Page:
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LYON FORD, INC. v. FORD MKTG. CORP.

UNITED STATES DISTRICT COURT FOR THE EASTERN DISTRICT OF NEW YORK


July 7, 1971

LYON FORD, INC., Plaintiff,
v.
FORD MARKETING CORPORATION et al., Defendants

Judd, District Judge.

The opinion of the court was delivered by: JUDD

MEMORANDUM AND ORDER

JUDD, District Judge.

 The case is before the court on (1) a motion by plaintiff to remand to the Supreme Court, Suffolk County, (2) a motion by plaintiff for a preliminary injunction to keep in effect certain marketing agreements for Ford cars and trucks, and (3) a motion by defendants Ford Marketing Corporation and Obringer to dissolve the ex parte temporary restraining order granted by the New York State Supreme Court, Suffolk County.

 This case is a companion case of Lyon Ford, Inc. v. Ford Motor Company, 71-C-347, which was also begun in the Supreme Court, Suffolk County, and removed to this court. Plaintiff is now represented by different counsel from those who filed No. 71-C-347.

 In 71-C-347, this court filed a Memorandum and Order dated May 10, 1971 denying a preliminary injunction against the termination of the same marketing contracts and dissolving a prior stay.

 Plaintiff seeks to continue as the Riverhead dealer of Ford motor vehicles under agreements which had been in effect from 1959 until they were terminated by written notice from Ford, originally stated to be effective March 15, 1971. The contracts were kept in effect by stays until this court's Memorandum and Order of May 10, 1971. In denying a preliminary injunction after evidentiary hearings, the court found in 71-C-347 that plaintiff had shown no reasonable probability of proving that it had fulfilled its obligations under the contracts, because the record indicated that

 

(1) Lyon Ford due to financial difficulties lacked sufficient net working capital to carry out and perform its dealership duties; (2) Lyon Ford failed to receive Ford Motor Company's consent prior to relocation in 1970; and (3) at the time Ford proposed to terminate the franchise, Lyon Ford was in a state of insolvency as that term is employed in the agreements.

 The explanation for the institution of a second action is that Ford Motor Company had assigned its rights under the dealership agreements to Ford Marketing Corporation, a wholly owned subsidiary, before the notice of termination was given. This court ruled in 71-C-347 that Ford Motor Company was nevertheless a proper party defendant because it was a signatory to the contracts and could not terminate its obligations to plaintiff by a mere assignment of rights to a subsidiary. The complaints also differ in that 71-C-738 is based on Section 197 of the New York General Business Law, McKinney's Consol. Laws, c. 20, which forbids termination of a dealership agreement for new motor vehicles except "for cause." The prior action was based on a claim that the termination was made in violation of the agreements and requested that the agreements should be declared to be in full force and effect.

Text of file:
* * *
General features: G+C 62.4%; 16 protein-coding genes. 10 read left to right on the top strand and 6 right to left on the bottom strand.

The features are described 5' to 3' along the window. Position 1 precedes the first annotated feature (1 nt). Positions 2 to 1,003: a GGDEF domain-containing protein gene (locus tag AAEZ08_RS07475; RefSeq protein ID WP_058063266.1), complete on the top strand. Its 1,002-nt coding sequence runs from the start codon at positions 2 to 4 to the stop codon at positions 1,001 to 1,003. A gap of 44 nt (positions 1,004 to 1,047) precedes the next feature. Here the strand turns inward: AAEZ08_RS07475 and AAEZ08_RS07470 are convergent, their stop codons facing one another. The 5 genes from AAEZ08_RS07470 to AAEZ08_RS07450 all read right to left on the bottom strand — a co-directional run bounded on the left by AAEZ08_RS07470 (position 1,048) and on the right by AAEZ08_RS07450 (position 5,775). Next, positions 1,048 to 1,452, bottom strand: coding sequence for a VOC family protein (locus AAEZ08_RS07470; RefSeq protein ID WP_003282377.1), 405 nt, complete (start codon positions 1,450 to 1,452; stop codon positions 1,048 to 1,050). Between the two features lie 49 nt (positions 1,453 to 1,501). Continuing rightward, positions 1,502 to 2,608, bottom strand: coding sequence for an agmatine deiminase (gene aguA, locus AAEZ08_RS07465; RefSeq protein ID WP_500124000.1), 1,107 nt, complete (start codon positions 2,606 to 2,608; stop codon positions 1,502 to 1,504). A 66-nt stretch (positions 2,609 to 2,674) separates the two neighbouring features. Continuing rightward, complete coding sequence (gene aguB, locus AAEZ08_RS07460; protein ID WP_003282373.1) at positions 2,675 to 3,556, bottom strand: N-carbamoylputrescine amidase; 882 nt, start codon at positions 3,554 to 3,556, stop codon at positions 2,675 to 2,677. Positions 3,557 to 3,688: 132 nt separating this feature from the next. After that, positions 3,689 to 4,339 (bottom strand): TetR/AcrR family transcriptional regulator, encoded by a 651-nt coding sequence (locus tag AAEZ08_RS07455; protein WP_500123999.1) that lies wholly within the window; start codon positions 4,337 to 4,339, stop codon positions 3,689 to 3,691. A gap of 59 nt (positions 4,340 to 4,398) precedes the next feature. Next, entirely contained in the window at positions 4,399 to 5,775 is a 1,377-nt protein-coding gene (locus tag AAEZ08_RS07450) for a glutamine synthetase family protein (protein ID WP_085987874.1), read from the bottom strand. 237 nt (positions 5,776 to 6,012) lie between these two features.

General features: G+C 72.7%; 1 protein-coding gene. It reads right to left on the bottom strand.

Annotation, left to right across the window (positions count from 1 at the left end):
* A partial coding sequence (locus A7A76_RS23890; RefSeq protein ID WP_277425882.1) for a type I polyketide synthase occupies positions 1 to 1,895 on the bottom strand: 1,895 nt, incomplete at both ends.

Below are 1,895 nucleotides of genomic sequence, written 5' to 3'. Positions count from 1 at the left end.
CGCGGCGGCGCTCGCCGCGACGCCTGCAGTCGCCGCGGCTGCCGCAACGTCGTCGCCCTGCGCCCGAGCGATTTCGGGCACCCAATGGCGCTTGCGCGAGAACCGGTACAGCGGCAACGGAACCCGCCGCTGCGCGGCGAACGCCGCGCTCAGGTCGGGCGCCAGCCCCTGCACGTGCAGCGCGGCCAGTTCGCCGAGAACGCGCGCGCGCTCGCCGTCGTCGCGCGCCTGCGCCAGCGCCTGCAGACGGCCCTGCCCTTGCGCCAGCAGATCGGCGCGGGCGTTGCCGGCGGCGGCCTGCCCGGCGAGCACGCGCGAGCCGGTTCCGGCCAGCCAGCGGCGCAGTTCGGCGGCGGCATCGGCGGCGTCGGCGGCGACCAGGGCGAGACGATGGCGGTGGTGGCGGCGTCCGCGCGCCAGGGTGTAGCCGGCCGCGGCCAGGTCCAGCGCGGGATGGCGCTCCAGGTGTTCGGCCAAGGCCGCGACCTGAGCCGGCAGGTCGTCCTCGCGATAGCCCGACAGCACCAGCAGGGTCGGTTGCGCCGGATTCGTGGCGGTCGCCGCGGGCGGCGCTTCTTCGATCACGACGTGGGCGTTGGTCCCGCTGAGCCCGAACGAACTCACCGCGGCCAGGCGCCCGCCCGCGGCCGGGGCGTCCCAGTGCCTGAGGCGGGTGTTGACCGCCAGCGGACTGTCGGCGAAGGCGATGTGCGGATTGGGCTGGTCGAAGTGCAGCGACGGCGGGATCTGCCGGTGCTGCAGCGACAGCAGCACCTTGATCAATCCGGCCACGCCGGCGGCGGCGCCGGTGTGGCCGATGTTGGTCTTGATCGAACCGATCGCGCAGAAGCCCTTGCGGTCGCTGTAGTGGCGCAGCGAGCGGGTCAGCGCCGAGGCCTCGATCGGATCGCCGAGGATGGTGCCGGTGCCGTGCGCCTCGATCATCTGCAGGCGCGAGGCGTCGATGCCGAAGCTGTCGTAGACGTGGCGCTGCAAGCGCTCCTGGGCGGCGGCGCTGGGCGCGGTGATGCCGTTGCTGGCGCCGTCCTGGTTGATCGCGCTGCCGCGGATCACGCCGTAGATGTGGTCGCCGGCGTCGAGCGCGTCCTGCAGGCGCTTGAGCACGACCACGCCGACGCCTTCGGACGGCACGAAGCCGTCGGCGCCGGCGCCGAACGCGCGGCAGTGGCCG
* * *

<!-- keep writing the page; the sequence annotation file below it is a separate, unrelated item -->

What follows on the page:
Plaintiff contends that removal of the present case is improper because two New York parties, Thomas Hart and J.J. Hart & Sons, Inc. have been joined as defendants. The complaint charges that J.J. Hart & Sons, Inc. and Mr. Hart, who is its chief stockholder and officer, were parties to a continuing conspiracy from prior to September 3, 1970, when the first notice of termination of the dealer contracts was sent to plaintiff. The purpose of the conspiracy is alleged to have been to deprive plaintiff of its dealership and confer it on J.J. Hart & Sons, Inc., a "favorite son" dealer of Ford Marketing Corporation and defendant Obringer, who is the district sales manager of Ford Marketing Corporation.

 Defendant responds that the Hart's have been improperly joined in this action because the complaint states no cause of action against them. It also asserts that any claims against the Hart's are separable and therefore do not prevent removal.

 Plaintiff was given an opportunity to present evidence in support of its motion for a preliminary injunction, but declined to do so until the motion for remand was decided.

 1. The Question of Remand

 In the light of the history of the prior action and plaintiff's failure to disclose the relevant facts in the papers which it submitted to the state court, there is reason to consider that the Hart's were made defendants in order to defeat federal jurisdiction. The first step in the new action was an order to show cause for a preliminary injunction, but no injunction was sought against the Hart's, either in the complaint or in the motion papers. The complaint seeks damages of $1,500,000. Ford can presumably pay any judgment that can be obtained. The presence of the Hart's in the case adds little to enhance plaintiff's possibility of collecting any damages to which it may be entitled.

 The complaint purports to state a single cause of action and cites Sections 197 and 197-a of the General Business Law of the State of New York. Section 197 provides that a manufacturer or distributor of new motor vehicles may not terminate an agreement with a dealer except for cause. Section 198 provides that a court may grant a preliminary injunction in an action under Section 197. Section 197-a, which forbids any refusal to renew a dealership contract, "except in good faith" is not applicable here, because it relates only to contracts executed on or after September 1, 1970.